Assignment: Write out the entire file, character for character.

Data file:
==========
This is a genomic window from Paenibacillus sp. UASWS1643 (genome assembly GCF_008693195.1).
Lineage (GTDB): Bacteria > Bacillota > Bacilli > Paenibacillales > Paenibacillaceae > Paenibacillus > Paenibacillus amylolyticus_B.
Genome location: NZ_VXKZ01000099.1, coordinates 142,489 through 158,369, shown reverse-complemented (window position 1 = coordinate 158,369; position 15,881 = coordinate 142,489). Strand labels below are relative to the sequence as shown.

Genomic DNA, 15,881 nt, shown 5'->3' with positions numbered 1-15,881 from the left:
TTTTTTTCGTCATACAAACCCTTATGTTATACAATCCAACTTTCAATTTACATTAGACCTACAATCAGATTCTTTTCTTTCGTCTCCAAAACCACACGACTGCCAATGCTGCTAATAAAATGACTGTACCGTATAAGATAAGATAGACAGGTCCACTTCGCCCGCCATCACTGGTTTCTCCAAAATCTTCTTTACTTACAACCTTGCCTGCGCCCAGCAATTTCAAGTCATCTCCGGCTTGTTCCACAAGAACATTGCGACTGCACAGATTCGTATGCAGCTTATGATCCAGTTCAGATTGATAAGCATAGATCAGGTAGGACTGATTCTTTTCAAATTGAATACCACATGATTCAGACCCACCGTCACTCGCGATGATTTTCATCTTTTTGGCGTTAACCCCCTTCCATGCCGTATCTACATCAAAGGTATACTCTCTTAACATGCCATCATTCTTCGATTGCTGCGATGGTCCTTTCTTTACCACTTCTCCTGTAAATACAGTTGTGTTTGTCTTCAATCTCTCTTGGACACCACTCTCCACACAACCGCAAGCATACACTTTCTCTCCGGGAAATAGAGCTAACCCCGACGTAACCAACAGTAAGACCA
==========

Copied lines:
This is a genomic window from Paenibacillus sp. UASWS1643 (genome assembly GCF_008693195.1).
Lineage (GTDB): Bacteria > Bacillota > Bacilli > Paenibacillales > Paenibacillaceae > Paenibacillus > Paenibacillus amylolyticus_B.
Genome location: NZ_VXKZ01000099.1, coordinates 142,489 through 158,369, shown reverse-complemented (window position 1 = coordinate 158,369; position 15,881 = coordinate 142,489). Strand labels below are relative to the sequence as shown.

Genomic DNA, 15,881 nt, shown 5'->3' with positions numbered 1-15,881 from the left:
TTTTTTTCGTCATACAAACCCTTATGTTATACAATCCAACTTTCAATTTACATTAGACCTACAATCAGATTCTTTTCTTTCGTCTCCAAAACCACACGACTGCCAATGCTGCTAATAAAATGACTGTACCGTATAAGATAAGATAGACAGGTCCACTTCGCCCGCCATCACTGGTTTCTCCAAAATCTTCTTTACTTACAACCTTGCCTGCGCCCAGCAATTTCAAGTCATCTCCGGCTTGTTCCACAAGAACATTGCGACTGCACAGATTCGTATGCAGCTTATGATCCAGTTCAGATTGATAAGCATAGATCAGGTAGGACTGATTCTTTTCAAATTGAATACCACATGATTCAGACCCACCGTCACTCGCGATGATTTTCATCTTTTTGGCGTTAACCCCCTTCCATGCCGTATCTACATCAAAGGTATACTCTCTTAACATGCCATCATTCTTCGATTGCTGCGATGGTCCTTTCTTTACCACTTCTCCTGTAAATACAGTTGTGTTTGTCTTCAATCTCTCTTGGACACCACTCTCCACACAACCGCAAGCATACACTTTCTCTCCGGGAAATAGAGCTAACCCCGACGTAACCAACAGTAAGACCA